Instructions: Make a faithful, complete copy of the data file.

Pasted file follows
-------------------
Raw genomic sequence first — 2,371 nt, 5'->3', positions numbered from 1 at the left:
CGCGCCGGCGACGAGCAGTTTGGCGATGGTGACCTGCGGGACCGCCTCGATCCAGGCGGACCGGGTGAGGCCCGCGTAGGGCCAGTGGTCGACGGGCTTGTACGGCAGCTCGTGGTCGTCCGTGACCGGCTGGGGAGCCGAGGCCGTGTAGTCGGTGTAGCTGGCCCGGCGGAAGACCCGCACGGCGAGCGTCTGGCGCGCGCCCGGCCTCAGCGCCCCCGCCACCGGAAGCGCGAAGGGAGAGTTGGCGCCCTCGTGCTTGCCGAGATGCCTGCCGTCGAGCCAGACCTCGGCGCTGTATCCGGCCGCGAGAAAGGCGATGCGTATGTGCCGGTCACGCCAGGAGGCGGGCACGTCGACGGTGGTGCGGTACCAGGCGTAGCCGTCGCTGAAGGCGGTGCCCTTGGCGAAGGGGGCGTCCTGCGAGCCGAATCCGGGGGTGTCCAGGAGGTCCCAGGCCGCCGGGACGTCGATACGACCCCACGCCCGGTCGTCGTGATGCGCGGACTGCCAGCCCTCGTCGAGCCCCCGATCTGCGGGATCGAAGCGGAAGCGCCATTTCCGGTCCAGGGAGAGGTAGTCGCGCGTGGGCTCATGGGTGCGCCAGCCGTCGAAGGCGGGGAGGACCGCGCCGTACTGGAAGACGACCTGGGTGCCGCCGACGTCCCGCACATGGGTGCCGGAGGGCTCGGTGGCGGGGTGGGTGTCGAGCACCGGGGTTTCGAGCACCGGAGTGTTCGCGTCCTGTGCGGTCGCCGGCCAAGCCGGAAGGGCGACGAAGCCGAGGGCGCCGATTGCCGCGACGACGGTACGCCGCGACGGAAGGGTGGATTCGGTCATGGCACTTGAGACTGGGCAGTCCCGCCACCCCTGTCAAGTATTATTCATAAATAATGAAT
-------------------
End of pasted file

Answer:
Raw genomic sequence first — 2,371 nt, 5'->3', positions numbered from 1 at the left:
CGCGCCGGCGACGAGCAGTTTGGCGATGGTGACCTGCGGGACCGCCTCGATCCAGGCGGACCGGGTGAGGCCCGCGTAGGGCCAGTGGTCGACGGGCTTGTACGGCAGCTCGTGGTCGTCCGTGACCGGCTGGGGAGCCGAGGCCGTGTAGTCGGTGTAGCTGGCCCGGCGGAAGACCCGCACGGCGAGCGTCTGGCGCGCGCCCGGCCTCAGCGCCCCCGCCACCGGAAGCGCGAAGGGAGAGTTGGCGCCCTCGTGCTTGCCGAGATGCCTGCCGTCGAGCCAGACCTCGGCGCTGTATCCGGCCGCGAGAAAGGCGATGCGTATGTGCCGGTCACGCCAGGAGGCGGGCACGTCGACGGTGGTGCGGTACCAGGCGTAGCCGTCGCTGAAGGCGGTGCCCTTGGCGAAGGGGGCGTCCTGCGAGCCGAATCCGGGGGTGTCCAGGAGGTCCCAGGCCGCCGGGACGTCGATACGACCCCACGCCCGGTCGTCGTGATGCGCGGACTGCCAGCCCTCGTCGAGCCCCCGATCTGCGGGATCGAAGCGGAAGCGCCATTTCCGGTCCAGGGAGAGGTAGTCGCGCGTGGGCTCATGGGTGCGCCAGCCGTCGAAGGCGGGGAGGACCGCGCCGTACTGGAAGACGACCTGGGTGCCGCCGACGTCCCGCACATGGGTGCCGGAGGGCTCGGTGGCGGGGTGGGTGTCGAGCACCGGGGTTTCGAGCACCGGAGTGTTCGCGTCCTGTGCGGTCGCCGGCCAAGCCGGAAGGGCGACGAAGCCGAGGGCGCCGATTGCCGCGACGACGGTACGCCGCGACGGAAGGGTGGATTCGGTCATGGCACTTGAGACTGGGCAGTCCCGCCACCCCTGTCAAGTATTATTCATAAATAATGAAT